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Autonomous Truck Platoon: Team 1

Group members: Elias Mohammedi, Anders Hausding, Yi Xiao, Jan Remy, Yiqiang Zhang, Julian Klein, (Doan Viet Anh Cao)

Project overview

Over the course of this project, we built an autonomous truck fleet that delivers cargo on a large map both swiftly and efficiently.

Goals

Our goals for this project were:

  • A realistic road network
  • High use of platooning and efficient routing
  • Autonomous driving on realistic streets

Requirements

There were multiple necessary requirements for this project. Firstly, we had to use the system architecture, described below.

Our road network had to contain:

  • At least three trucks
  • At least one depot
  • At least four pick-up/drop-off locations

The trucks were supposed to have predefined cargo space and only make use of distance and light sensors, and cameras. Furthermore, we were not allowed to use a GPS and also handle both sensor and connection failures.

Approach

We assigned each group member to one component of our system architecture. We tried to develop all components independently. To achieve that, we defined communication protocols early on.

System architecture

We were required to develop the system in three separate components: the Webots simulation, the external controller and the backend. The Webots simulation provides an artificial world with a realistic road network on which our trucks can drive. The trucks are equipped with cameras and distance sensors, to gather information about the environment. In order to control the trucks, we had to implement an interface in C for Webots and an external controller in Ada. The central computation unit for routing and platooning is the backend that is supposed to generate the optimal drive schedule. Communication between Webots and the backend is not allowed, which forced the external controller to coordinate the trucks in accordance to the routing of the backend. There is a controller for each truck in the system, as shown below in the diagram. In order to execute the planned platooning by the backend, the controllers need to be fully connected to each other. For every connection, we use TCP.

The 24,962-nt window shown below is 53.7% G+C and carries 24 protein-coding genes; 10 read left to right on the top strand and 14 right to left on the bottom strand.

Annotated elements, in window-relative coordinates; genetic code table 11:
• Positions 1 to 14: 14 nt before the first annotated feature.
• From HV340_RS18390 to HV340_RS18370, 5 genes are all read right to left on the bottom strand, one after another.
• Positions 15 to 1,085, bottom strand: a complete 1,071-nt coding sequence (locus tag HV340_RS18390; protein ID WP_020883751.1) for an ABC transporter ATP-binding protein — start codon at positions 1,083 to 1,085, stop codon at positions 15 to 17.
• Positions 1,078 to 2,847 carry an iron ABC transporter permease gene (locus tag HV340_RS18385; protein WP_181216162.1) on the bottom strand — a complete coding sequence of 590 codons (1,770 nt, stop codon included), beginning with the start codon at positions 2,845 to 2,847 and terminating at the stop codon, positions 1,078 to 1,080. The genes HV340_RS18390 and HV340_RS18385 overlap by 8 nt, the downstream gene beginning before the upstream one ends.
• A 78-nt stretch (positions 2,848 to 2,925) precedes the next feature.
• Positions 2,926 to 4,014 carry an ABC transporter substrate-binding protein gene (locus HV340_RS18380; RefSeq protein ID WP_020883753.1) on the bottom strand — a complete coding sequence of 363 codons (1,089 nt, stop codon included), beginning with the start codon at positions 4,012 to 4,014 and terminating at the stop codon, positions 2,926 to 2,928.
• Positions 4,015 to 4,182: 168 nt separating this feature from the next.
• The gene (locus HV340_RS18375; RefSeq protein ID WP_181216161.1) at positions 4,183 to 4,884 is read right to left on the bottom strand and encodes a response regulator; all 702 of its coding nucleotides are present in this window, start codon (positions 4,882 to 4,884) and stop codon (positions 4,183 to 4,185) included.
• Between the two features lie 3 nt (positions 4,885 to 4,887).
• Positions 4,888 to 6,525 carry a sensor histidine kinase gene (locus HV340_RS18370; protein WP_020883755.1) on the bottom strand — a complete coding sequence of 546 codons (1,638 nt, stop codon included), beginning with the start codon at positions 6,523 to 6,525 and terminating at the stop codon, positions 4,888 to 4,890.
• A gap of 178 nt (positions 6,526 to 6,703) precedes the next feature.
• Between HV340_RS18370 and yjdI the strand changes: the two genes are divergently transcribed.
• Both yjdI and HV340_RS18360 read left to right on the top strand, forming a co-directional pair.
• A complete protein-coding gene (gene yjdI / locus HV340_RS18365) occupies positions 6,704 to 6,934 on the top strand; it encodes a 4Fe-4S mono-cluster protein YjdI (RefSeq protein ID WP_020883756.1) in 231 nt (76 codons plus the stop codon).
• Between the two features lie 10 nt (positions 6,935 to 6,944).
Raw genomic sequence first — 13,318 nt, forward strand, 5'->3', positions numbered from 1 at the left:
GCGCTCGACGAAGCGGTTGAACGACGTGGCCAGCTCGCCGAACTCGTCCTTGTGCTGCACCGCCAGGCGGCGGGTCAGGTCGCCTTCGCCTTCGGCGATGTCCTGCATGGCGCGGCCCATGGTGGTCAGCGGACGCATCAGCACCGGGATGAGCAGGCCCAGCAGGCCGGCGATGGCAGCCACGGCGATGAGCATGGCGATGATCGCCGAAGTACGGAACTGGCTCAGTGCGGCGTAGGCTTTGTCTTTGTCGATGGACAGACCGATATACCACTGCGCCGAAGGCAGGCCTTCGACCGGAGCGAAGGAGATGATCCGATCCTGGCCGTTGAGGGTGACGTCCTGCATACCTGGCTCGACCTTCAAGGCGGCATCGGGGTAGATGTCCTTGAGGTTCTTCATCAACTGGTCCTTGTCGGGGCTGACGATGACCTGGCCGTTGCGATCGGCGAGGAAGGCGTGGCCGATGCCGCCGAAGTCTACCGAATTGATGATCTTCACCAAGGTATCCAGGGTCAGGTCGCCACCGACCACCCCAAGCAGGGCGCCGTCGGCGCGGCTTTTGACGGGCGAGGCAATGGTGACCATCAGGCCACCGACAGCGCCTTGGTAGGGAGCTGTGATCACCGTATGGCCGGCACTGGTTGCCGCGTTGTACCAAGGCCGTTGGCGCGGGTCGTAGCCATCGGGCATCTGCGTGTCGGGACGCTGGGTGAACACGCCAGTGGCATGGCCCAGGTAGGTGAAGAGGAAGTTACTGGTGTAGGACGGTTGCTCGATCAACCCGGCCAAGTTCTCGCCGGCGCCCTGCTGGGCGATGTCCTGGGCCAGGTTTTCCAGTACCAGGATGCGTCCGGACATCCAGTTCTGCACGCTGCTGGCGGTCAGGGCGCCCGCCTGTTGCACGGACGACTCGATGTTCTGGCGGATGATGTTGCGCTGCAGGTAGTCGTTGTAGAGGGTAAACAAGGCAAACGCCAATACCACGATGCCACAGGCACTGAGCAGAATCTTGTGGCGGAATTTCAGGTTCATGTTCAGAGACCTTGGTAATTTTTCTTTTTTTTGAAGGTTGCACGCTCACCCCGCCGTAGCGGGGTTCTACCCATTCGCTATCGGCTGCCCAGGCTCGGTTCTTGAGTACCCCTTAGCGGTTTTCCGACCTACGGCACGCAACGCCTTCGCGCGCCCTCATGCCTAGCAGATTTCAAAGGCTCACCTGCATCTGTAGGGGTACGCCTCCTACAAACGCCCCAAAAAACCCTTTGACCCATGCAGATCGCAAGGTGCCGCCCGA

diagram

Software design

The diagram below tries to illustrate the main data flow in our system. The trucks gather data with their sensor and send it to their external controller. The external controller receives a route with planned platooning section by the backend. Using this information, the external controller analyses the sensor data. It then computes the desired speed and the steering angle, using a PID controller. In this stage, the controllers also decide whether to join or leave platoons. In order to execute these decisions, the central control logic computes concrete control commands for the truck and sends them back to the Webots controller. Our frontend is theoretically ready for use, but does not completely work with the whole system.